Gears of War use the Unreal Engine, but I suspect Microsoft want to have their Xbox games use the Slip Space Engine, like, an in-house engine. Like the FrostBite is used by EA, and so forth.
Thus, having the Slip Space engine open, they’ll most likely get a far better look at what kind of people are using the engine, thus it becomes easier for them to search for interesting projects. Also, as they may find an interesting project, it’s already on their own engine, and the developer(s) are already somewhat accustomed to the engine as they’ve started the project with the Slip Space engine.

It’s not just the Licensing money there for Microsoft, given their previous track record with smaller developers.

> 2533274935834633;14:
> All of the marketing for the Slipspace Engine has focused on its ability to create games on a large scale with a quicker iteration timeline because it’s a much simpler engine to use for non technical employees. I’m expecting this will increase artist/designer productivity as they spend less time fiddling with the engine, and more time actually creating new game assets/encounters.

See, if this is what’s offered with the Engine, it’s a plus for developers outside of Microsoft’s emplyoment.
Then with what I said earlier, it’ll be positive for Microsoft.

Sure, they may not make it public, but I think that’d be a mistake.

> 2533274795123910;15:
> > 2533274935834633;14:
> > > 2533274795123910;10:
> > > I just hope it’s open to the public, like the Unreal Engine 4, Unity and so forth.
> >
> > Unless Microsoft is interested in licensing the engine out to 3rd party developers, I don’t see why it would make the new, -Yoink!- engine public.
>
> Considering Microsoft’s team work with smaller studios with smaller games, Microsoft could benefit from having the engine open to public, if smaller studios are interested in starting to use said engine. That is, outside of licensing income.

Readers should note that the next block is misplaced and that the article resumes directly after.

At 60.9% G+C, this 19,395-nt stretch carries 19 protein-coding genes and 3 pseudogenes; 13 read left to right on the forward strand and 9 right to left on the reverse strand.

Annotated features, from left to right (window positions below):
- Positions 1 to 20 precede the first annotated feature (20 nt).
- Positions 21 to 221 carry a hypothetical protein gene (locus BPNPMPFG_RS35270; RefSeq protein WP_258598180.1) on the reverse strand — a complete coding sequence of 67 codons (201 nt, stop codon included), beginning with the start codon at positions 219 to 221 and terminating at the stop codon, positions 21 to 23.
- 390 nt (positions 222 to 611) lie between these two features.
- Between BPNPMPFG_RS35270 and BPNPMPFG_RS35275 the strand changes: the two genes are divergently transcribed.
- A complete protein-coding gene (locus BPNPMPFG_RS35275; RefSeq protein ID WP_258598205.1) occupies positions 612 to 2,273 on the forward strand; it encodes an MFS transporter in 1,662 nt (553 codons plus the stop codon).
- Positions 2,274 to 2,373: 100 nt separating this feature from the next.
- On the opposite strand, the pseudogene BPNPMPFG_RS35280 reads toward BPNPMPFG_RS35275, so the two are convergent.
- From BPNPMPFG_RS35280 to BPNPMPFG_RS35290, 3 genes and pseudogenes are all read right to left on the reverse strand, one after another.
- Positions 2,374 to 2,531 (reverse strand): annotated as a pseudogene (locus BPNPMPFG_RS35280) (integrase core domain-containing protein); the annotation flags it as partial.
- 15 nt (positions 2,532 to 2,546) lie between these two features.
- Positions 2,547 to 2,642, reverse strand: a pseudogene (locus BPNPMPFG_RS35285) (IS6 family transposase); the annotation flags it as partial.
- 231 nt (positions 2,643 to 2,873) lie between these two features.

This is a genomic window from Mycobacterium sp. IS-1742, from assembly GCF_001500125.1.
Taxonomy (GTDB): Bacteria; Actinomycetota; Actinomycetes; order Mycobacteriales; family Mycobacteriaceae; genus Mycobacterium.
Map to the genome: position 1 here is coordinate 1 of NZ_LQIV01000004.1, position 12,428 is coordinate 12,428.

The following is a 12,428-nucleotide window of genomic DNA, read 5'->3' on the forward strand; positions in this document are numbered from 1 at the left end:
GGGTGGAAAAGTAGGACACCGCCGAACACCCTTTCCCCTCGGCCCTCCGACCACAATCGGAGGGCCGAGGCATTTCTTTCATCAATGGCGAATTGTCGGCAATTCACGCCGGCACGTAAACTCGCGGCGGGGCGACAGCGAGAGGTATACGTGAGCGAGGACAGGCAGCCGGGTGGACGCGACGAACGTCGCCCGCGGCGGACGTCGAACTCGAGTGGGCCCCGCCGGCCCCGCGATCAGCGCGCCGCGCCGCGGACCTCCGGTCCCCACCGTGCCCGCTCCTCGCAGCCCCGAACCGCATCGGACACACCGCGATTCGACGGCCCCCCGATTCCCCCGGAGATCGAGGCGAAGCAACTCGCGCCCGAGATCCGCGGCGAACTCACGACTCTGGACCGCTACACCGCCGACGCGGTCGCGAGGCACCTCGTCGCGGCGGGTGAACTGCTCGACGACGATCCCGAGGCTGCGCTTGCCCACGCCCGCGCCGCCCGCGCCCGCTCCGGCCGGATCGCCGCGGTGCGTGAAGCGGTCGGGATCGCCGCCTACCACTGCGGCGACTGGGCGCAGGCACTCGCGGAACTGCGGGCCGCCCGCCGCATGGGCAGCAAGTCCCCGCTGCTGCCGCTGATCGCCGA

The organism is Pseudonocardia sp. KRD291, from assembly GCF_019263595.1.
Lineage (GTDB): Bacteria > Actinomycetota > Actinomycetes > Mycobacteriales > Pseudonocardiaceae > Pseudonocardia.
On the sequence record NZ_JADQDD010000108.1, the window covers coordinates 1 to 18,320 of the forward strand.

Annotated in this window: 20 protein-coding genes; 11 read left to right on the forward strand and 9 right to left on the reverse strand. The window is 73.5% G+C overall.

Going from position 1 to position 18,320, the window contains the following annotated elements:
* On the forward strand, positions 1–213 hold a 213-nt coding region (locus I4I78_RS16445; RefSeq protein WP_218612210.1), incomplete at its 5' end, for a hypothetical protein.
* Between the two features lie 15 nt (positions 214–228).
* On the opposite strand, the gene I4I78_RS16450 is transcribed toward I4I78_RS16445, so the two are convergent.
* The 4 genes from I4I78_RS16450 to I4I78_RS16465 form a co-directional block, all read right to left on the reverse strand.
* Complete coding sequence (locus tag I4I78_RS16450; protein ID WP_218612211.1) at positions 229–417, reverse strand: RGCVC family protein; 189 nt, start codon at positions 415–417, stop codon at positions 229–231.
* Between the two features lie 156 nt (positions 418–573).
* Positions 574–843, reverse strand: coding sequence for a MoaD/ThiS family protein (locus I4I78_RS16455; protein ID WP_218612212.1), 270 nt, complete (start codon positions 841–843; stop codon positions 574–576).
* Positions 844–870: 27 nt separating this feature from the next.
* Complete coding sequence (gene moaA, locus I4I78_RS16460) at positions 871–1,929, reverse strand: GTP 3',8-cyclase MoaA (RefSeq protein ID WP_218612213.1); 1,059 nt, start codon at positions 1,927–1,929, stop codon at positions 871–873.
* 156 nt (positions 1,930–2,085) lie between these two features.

>
> Gears of War use the Unreal Engine, but I suspect Microsoft want to have their Xbox games use the Slip Space Engine, like, an in-house engine. Like the FrostBite is used by EA, and so forth.
> Thus, having the Slip Space engine open, they’ll most likely get a far better look at what kind of people are using the engine, thus it becomes easier for them to search for interesting projects. Also, as they may find an interesting project, it’s already on their own engine, and the developer(s) are already somewhat accustomed to the engine as they’ve started the project with the Slip Space engine.
>
> It’s not just the Licensing money there for Microsoft, given their previous track record with smaller developers.
>
>
>
>
> > 2533274935834633;14:
> > All of the marketing for the Slipspace Engine has focused on its ability to create games on a large scale with a quicker iteration timeline because it’s a much simpler engine to use for non technical employees. I’m expecting this will increase artist/designer productivity as they spend less time fiddling with the engine, and more time actually creating new game assets/encounters.
>
> See, if this is what’s offered with the Engine, it’s a plus for developers outside of Microsoft’s emplyoment.
> Then with what I said earlier, it’ll be positive for Microsoft.
>
> Sure, they may not make it public, but I think that’d be a mistake.

I could also see it being used for third party developers making Halo spin-offs that we’ve wanted for a while, like a Flood horror game. There are a lot of possibilities that could come out of licensing it to different developers outside of 343 for the use of Halo games. Also it being used as a in house engine like Frostbite for EA, I’m sure Microsoft could pull some tricks with new Xbox exclusive games that come out with the Series X that would make groundbreaking release sales from a company standpoint.

I never even thought about Microsoft letting other first party devs use the slipspace engine. As precious posts have stated that possibility. I think it would be neat and give developers a new, and modern engine to work with strictly for Xbox. Could be an incentive for developers to work contractually with Microsoft and have some of the best tools supplied to them. And the possibility of making halo games is wide open with this engine. Especially if it’s easy to work with we might be getting games in a faster time frame than what we’ve ever seen.

> 2533274842758217;1:
> With the new game engine coming out for Halo Infinite, as well as the Xbox Series X seeming to be a hunk of a game system, what are your expectations for game play possibilities? This could include anything from graphics, to sound design, to physics, forge, vehicles, weapons, armor, and anything in between. Be descriptive and creative.

My expectations are firmly in check at this time. Halo Infinite will be a cross gen release. It will release for day one Xbox One, S, X, Series X, PC and possibly Lockhart if it’s still a thing, and I think it will be, Series X seems to be Anaconda and I think it will be a premium item with a premium price tag, Microsoft will need a console priced competitively with PS5. I have no idea what the Slipspace engine can do. However, I doubt what we saw at E3 was running on a day one Xbox One, and that’s why my expectations are in check. How will that console or even S restrict Halo Infinite ? If at all.